July 2013

Green Tea May Benefit Blood Sugar and Insulin Levels

Green tea may have positive effects on glucose control and insulin sensitivity, a study reports.

Green tea is made from the leaves of Camellia sinensis, an evergreen shrub native to Southeast Asia. Both green tea and black tea are made from the same plant species. Green tea is produced by lightly steaming the leaves. Black tea is produced by allowing the leaves to ferment. Green tea is rich in the class of polyphenol compounds known as catechins. Polyphenols may have health benefits for humans. Many of the effects of green tea are thought to be due to its most abundant catechin, epigallocatechin gallate (EGCG).

Diabetes, also known as diabetes mellitus, is a chronic health condition where the body is unable to produce enough insulin and properly break down sugar (glucose) in the blood. Glucose comes from food and is used by the cells for energy. Glucose is also made in the liver. Insulin is a hormone produced by the pancreas, a large gland behind the stomach. Insulin is needed to move sugar into the cells where it can be used for energy needed for body processes. With Type 1 diabetes, the body does not make any insulin. With Type 2 diabetes, the more common type, the body does not make or use insulin properly. Without enough insulin, glucose stays in the blood and causes a condition called hyperglycemia, or high blood sugar levels.

In the current study, researchers analyzed the available literature for evidence supporting the use of green tea in improving glucose control and insulin sensitivity. They included 17 high-quality trials conducted among 1,133 people. All of the studies looked at the possible effects of green tea on blood sugar and insulin levels.

The results suggested that the consumption of green tea may significantly lower fasting blood sugar and fasting insulin concentrations.

The authors concluded that their analysis suggests that green tea may favorably impact blood sugar and insulin levels. More research is needed to confirm these findings.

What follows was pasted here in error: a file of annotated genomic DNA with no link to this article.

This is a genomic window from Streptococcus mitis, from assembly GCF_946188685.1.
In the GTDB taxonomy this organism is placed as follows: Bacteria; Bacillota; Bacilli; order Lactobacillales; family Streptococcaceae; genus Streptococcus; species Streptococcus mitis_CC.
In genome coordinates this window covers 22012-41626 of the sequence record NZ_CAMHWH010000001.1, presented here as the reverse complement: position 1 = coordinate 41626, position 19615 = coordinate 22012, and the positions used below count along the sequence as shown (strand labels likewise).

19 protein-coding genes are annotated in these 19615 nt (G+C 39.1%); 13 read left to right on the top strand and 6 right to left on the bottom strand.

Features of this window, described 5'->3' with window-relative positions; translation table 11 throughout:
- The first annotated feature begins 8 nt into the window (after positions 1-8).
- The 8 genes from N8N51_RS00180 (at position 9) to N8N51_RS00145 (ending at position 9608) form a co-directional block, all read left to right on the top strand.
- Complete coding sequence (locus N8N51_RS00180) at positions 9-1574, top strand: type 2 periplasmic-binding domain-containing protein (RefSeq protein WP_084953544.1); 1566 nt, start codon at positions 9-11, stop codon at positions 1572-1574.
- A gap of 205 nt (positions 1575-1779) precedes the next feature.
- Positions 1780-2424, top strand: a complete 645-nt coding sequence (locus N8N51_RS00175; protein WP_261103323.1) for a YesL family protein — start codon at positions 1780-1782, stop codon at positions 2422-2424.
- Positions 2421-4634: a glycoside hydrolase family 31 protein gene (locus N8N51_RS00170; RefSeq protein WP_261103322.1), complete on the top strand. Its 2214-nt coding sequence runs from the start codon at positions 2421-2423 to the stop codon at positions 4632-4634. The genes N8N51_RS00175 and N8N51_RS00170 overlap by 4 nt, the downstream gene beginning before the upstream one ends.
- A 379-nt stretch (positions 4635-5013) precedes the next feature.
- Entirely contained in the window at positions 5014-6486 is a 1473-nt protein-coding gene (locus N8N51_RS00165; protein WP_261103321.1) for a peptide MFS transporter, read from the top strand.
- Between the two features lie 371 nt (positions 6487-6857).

In addition to green tea, numerous integrative therapies have been evaluated for possible benefit in people with diabetes and related conditions. There is strong scientific evidence supporting the use of alpha-lipoic acid for diabetes type 2 and the use of konjac glucommanan for diabetes.

For more information about green tea, please visit Natural Standard's Foods, Herbs & Supplements Database.


  1. Liu K, Zhou R, Wang B. Effect of green tea on glucose control and insulin sensitivity: a meta-analysis of 17 randomized controlled trials. Am J Clin Nutr. 2013 Jun 26. [Epub ahead of print] 
  2. Natural Standard: The Authority on Integrative Medicine. 

The information in this brief report is intended for informational purposes only, and is meant to help users better understand health concerns. This information should not be interpreted as specific medical advice. Users should consult with a qualified healthcare provider for specific questions regarding therapies, diagnosis and/or health conditions, prior to making therapeutic decisions. Copyright © 2023 NatMed. Commercial distribution or reproduction prohibited. NatMed is the leading provider of high-quality, evidence-based, clinically-relevant information on natural medicine, dietary supplements, herbs, vitamins, minerals, functional foods, diets, complementary practices, CAM modalities, exercises and medical conditions. Monograph sections include interactions with herbs, drugs, foods and labs, contraindications, depletions, dosing, toxicology, adverse effects, pregnancy and lactation data, synonyms, safety and effectiveness.